The Value & Impact of Data Sharing & Curation

Jisc has published the synthesis report of the value & impact studies of Economic and Social Data Service (ESDS), the Archaeology Data Service (ADS), and the British Atmospheric Data Centre (BADC). This report summarizes and reflects on the findings from a series of recent studies, conducted by Neil Beagrie of Charles Beagrie Ltd. and Prof. John Houghton of Victoria University, into the value and impact of these three well established research data centers . It provides a summary of the key findings from new research and reflects on: the methods that can be used to collect data for such studies; the analytical methods that can be used to explore value, impacts, costs and benefits; and the lessons learnt and recommendations arising from the series of studies as a whole.

Research Data Needs Assessment Study by the University of Iowa

The data management report, authored by Shawn Averkamp, Xiaomei Gu, and Ben Rogers, presents survey and interview findings from their recent data needs assessment study. This report was commissioned by the University of Iowa Libraries with the intention of performing a survey of the campus landscape and identifying gaps in data management services. The first stage of data collection consisted of a survey conducted during summer 2012 to which 784 responses were received. The second phase of data collection consisted of approximately 40 in-depth interviews with individuals from the campus and were completed during summer 2013. Findings are presented within five broad areas of data management: 1) data management planning, 2) data storage, 3) data organization and analysis, 4) data publishing and dissemination and, 5) sensitive data and compliance, with additional findings reported in the areas of research culture and funding models.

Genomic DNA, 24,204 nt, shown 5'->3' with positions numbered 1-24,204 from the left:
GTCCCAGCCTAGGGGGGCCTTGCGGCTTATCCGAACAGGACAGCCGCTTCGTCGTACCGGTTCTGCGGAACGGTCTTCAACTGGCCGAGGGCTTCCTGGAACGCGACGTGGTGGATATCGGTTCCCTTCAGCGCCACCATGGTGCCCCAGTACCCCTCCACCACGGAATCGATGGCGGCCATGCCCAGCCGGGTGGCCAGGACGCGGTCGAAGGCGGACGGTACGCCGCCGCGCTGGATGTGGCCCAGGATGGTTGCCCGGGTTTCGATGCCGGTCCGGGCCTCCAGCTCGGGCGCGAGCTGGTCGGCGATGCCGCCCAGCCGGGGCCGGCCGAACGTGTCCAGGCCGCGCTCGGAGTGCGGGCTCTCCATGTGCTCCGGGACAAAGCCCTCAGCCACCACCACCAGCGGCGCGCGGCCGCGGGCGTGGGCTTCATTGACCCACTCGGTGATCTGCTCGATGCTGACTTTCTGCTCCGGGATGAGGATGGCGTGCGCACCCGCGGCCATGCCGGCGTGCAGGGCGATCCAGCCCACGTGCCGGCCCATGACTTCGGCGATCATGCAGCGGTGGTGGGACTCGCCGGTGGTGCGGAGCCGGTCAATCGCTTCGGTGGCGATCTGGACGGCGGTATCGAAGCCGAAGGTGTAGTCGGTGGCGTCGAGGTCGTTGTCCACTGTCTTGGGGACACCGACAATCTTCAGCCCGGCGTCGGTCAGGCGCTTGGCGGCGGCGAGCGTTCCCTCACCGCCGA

A Short Guide to Better Manage Scientific Data

10 Simple Rules for the Care and Feeding of Scientific Data 

In this article entitled 10 Simple Rules for the Care and Feeding of Scientific Data, authors from Computational Biology and Information Science (Alyssa Goodman, Alberto Pepe, Alexander W. Blocker, Christine L. Borgman, Kyle Cranmer, Mercè Crosas, Rosanne Di Stefano, Yolanda Gil, Paul Groth, Margaret Hedstrom, David W. Hogg, Vinay Kashyap, Ashish Mahabal, Aneta Siemiginowska, Aleksandra Slavkovic) offer a short guide to the steps scientists can take to ensure that their data and associated analyses continue to be of value and to be recognized. In just the past few years, hundreds of scholarly papers and reports have been written on questions of data sharing, data provenance, research reproducibility, licensing, attribution, privacy, and more, but the goal of this article is not to review that literature. Instead, authors present a short guide intended for researchers who want to know why it is important to “care for and feed” data, with some practical advice on how to do that.

Libraries’ New Role in Research Data Management: The Case of Denmark

Academic libraries and RDM: Current trends and visions in Denmark